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Learning assessment technology



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  • 1. Learning Assessment Technology John Gingrich
    • Definition
    • History
    • Implementation
    • Closing Thoughts
  • 2. Definition
    • Learning Assessment Technology is used to measure student (or worker) achievement relative to established standards and to track and analyze that data for improved instruction and better performance.
  • 3. History: 1928 Pennsylvania Test
    • Significant milestone in early push for standardized testing.
    • 12 hours, 3,200 items, mostly declarative
  • 4. History: 1937 GRE Graduate Record Exam
    • Knowledge
    • Reasoning
  • 5. History: 1947 Educational Testing Services
    • Goal of fair assessment.
    • SAT’s, Praxis, GME, GRAT
  • 6. ?
    • What other meaningful criteria (such as personal social responsibility - PSR) should be measured, and how?
  • 7. Carnegie Foundation for the Advancement of Teaching (since 1905)
        • Generally accepted standards of achievement.
        • Methods of measuring achievement and holding pupils to performance.
        • Flexibility in educational offerings to maximize each individual’s benefit.
  • 8. History: Late 1970’s
    • Multiple-choice testing not seen as holistic
  • 9. Current Social Trends
    • “Information Economy” requires educated citizens and demand for tracking educational achievement. http://www.educause.edu/EDUCAUSE+Quarterly/EDUCAUSEQuarterlyMagazineVolum/TheNewEconomyTechnologyandLear/161826
  • 10. Current Social Trends
    • Govt. and general population pressure on higher ed create “culture of evidence.” http://www.cae.org/content/pdf/A_Brief_History_of_Student_Learning_Assessment_(Shavelson-2007).PDF
  • 11. Current Social Trends
    • NCLB (2002): Era of “high stakes testing.”
  • 12. LAT Potential +’s
    • Accurately identify weaknesses, take corrective actions, advance desired results.
    • Improved alignment with standards.
    • Accessible documentation.
  • 13. Implementation
    • Define organizational assessment goals.
  • 14. Implementation
    • Does assessment promote organization goals?
  • 15. Implementation
    • Testing should align with applicable standards.
  • 16. Implementation
    • Results should guide instruction.
  • 17. Implementation
    • Can results can be easily stored, sorted, and analyzed?
  • 18. Consider Scope http://library.csum.edu/information%20fluency/MCj03030480000%5B1%5D.jpg or Integrated with full curriculum http://www.arcspace.com/books/limited_edition/limited_1.jpg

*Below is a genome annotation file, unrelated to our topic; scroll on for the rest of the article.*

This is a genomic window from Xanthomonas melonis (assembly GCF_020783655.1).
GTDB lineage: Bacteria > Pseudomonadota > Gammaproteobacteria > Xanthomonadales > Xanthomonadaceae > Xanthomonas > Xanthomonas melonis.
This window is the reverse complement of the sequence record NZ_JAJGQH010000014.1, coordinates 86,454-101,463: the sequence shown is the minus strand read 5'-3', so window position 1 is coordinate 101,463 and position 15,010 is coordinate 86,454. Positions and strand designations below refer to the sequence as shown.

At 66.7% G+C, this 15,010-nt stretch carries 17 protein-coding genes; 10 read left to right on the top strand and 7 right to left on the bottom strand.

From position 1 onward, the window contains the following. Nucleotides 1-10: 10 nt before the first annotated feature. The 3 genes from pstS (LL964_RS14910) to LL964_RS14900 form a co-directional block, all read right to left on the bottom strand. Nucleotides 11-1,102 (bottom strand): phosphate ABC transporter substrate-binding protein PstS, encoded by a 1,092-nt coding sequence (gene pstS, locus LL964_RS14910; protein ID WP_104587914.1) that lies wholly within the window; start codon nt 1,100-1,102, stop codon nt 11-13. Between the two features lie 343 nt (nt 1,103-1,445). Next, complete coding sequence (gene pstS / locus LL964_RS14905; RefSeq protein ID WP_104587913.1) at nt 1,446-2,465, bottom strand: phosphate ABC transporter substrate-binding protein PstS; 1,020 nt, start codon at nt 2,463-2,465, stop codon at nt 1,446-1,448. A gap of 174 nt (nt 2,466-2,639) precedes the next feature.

• 19. Consider Technical Resources
    • Server
    • Band Width
    • Support
    • Staff
    • Training
  • 20. Consider Pricing Options
    • Per User
    • Per enrolled student
    • Per School
    • District 1 Time
    • Annually
  • 21. Electronic Learning Assessment Resource (ELAR) http://www.clrn.org/elar/search.cfm
  • 22. Potential -’s
    • Significant upfront resource costs
      • Purchase $
      • Infrastructure costs
      • Training
    • Time spent on testing is lost to instruction.
    • Emphasis on testing can skew teaching.
  • 23. The Reluctant Tourist Success for All: Home Screen
  • 24. The Reluctant Tourist Success for All: Let’s Explore
  • 25. The Reluctant Tourist Success for All: I have no classes? Because I’m “Special”?
  • 26. The Reluctant Tourist Success for All: Available Extracts
  • 27. The Reluctant Tourist Success for All: Reading Groups I wonder why the Reading Edge query shows only 12 teachers’ classes?
  • 28. The Reluctant Tourist Success for All: Extract Selected Criteria
  • 29. The Reluctant Tourist Success for All: Extract Tests for Year Here we extracted results for 1 homeroom.
  • 30. The Reluctant Tourist Success for All: My Security Profile
  • 31. The Reluctant Tourist Success for All: Student AYP Elibility (not sure what this means, but no students show up for me)
  • 32. The Reluctant Tourist Success for All: Student Hot List (not sure what this means, but 0 hot listed students)
  • 33. The Reluctant Tourist Success for All: Set Test Targets (not sure who should do what, but no targets set)
  • 34. Reluctant Tourist Musings
    • As a “special” teacher who doesn’t have a homeroom, there doesn’t seem to be an easy way to get much data that would help me improve my teaching. But then, it’s not obvious that this data is being used to improve teaching, either from perusing this site or from correcting open ended math problems on the tests. I am not suggesting that my limited perspective provides meaningful insights into the efficacy of learning assessment technology.
    • If my estrangement from this assessment tool is typical for teachers in my school as I think it is, I think the fault lies with the school leadership.
    • We’ll need many tools to fix our failing school. They’ll help only if tools are used well.
  • 35. Closing Thoughts
    • “Assessment all by itself is an insufficient condition for powerful learning and improvement.” http://www.cae.org/content/pdf/A_Brief_History_of_Student_Learning_Assessment_(Shavelson-2007).PDF
    • Focusing on optimal test results is not the same as focusing on the educational success for all.
    • Properly implemented, LAT can guide instruction to better achieve standards.
  • 36. References
    • http://www.educause.edu/EDUCAUSE+Quarterly/EDUCAUSEQuarterlyMagazineVolum/TheNewEconomyTechnologyandLear/161826
    • http://www.cae.org/content/pdf/A_Brief_History_of_Student_Learning_Assessment_(Shavelson-2007).PDF
    • http:// www.answers.com /topic/educational-testing-service